The question of the materiality of tax has been discussed in a previous blog post by my colleague Nynne-Maria Holst. In my view, most multinational companies should identify tax as a material topic. For companies who have already been reporting on their tax affairs in the past, I would even argue that their starting position should be that tax is a material topic under CSRD, and that they need a compelling argument to explain why it is not.

Sustainability teams driving their companies’ double materiality assessment must make sure to engage with all relevant internal stakeholders and key external stakeholders. In turn, heads of tax must engage in this process and provide their sustainability colleagues with the information necessary to comprehensively assess and confidently conclude on the materiality of tax. If this bottom-up process does not lead to tax being identified as material, but appetite to report on tax affairs remains, heads of tax should escalate the issue, and senior management or the board (who is ultimately accountable for tax affairs and risks) should make a decision on including tax under CSRD reporting.

This reasoning should be applicable to other topics – not just to tax. Ultimately, a topic that was previously included in a company’s sustainability report but fails to be identified as material under CSRD should require a well-documented argument for the decision to hold. In addition, if there is still an appetite in part of the organisation to report on said topic, the analysis should be carefully reassessed. The willingness to spend time and resources to report on a topic is arguably in itself an indicator of materiality.

Argument 2: the ESRS make for dry writing and reading, so a separate sustainability report allows for more freedom to make it an approachable and reader-friendly reporting. Similarly, some companies are attached to their sustainability reporting framework, strategy, and style, and do not wish to lose it

Reading through the ESRS, one could be excused for feeling overwhelmed by the amount of information and data that is required for each topic; the interplay between the topics; and the new vocabulary and definitions to absorb.

The aim of the ESRS (and other reporting standards) is to ensure that, at a minimum, reporting companies provide comparable information and data. This does not mean that all reports must look exactly the same or be a succession of tables of data. One has only to look at the sustainability reports of companies who have been reporting in accordance with GRI to see how varied reports can look, despite following the same standards and providing comparable data. Many companies even follow multiple standards at the same time to cover different topics, which has not stopped their sustainability reports from being approachable and readable.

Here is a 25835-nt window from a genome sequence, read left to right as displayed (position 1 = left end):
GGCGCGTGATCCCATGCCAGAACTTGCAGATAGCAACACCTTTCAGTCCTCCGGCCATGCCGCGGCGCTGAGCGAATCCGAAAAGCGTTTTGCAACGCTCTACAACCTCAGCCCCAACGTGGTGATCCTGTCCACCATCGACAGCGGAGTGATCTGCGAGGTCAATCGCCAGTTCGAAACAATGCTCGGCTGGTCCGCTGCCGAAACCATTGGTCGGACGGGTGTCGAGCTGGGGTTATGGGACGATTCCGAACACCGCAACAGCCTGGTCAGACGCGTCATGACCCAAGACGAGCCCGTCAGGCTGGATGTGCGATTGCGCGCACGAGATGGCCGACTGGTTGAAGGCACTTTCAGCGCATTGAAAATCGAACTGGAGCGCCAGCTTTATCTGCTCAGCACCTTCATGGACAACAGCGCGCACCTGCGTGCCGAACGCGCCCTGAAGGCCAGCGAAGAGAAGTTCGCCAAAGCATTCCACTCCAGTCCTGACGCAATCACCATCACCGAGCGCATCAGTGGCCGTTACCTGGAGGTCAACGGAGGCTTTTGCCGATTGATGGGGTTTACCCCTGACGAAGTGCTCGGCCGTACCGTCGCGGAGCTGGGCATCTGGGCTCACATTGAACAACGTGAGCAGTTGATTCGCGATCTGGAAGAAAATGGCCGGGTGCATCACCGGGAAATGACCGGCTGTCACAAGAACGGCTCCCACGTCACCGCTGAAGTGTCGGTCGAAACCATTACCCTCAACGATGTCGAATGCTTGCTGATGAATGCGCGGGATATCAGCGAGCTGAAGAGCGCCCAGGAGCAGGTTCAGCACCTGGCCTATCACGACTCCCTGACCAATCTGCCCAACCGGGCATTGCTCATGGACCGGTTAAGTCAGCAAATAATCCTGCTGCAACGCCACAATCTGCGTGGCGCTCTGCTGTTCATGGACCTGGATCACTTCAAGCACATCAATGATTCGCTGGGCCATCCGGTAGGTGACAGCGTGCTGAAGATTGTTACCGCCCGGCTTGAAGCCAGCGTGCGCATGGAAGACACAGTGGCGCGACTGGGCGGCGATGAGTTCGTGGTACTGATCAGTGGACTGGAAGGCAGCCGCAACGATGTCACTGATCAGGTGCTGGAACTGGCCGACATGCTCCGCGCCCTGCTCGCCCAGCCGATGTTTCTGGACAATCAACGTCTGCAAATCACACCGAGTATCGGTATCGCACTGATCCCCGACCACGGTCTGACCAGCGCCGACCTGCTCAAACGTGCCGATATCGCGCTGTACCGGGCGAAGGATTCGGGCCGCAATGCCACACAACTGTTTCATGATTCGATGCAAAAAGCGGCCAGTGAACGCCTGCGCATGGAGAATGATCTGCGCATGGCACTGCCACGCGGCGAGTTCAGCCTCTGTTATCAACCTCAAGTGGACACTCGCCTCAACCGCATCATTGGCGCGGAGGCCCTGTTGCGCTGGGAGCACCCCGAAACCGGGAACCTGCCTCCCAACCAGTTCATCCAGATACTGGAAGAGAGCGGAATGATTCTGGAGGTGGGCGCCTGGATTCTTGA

So, while complying with CSRD and the ESRS will certainly require changes in companies’ reporting, it should not stop them from keeping their reporting unique in style and aligned with their corporate branding. When data must be presented in tables, it can also be visualised, and the narrative can help contextualise the disclosures.

With regard to tax specifically, as we have shown in a previous article, we recommend that companies reporting on tax under CSRD use GRI’s standard, GRI 207, for their tax disclosure. Even without CSRD, GRI 207 is the best choice for companies wishing to report on tax. The only difference between including tax in a company’s CSRD reporting and publishing it separately would then be the CSRD requirement to get an assurance opinion on the reporting.

In our own analysis and previously published reports (FY2021 & FY2022) on tax disclosures by Nordic companies, benchmarked against GRI 207, we saw many different approaches and styles, even between the companies that complied with GRI 207. 

Argument 3: an “integrated” report would simply become too long and unwieldy, hence the need for a separate sustainability (or tax) report

The all-in-one annual report with financial reporting and management reporting including CSRD-compliant sustainability report will undoubtedly be a long document. This fact alone may encourage some companies to set a relatively high bar for topics that are material in the hope of shortening their report. Or it might be an argument to only have the strict minimum of CSRD/ESRS information included in the management report and expand on it in a separate sustainability report.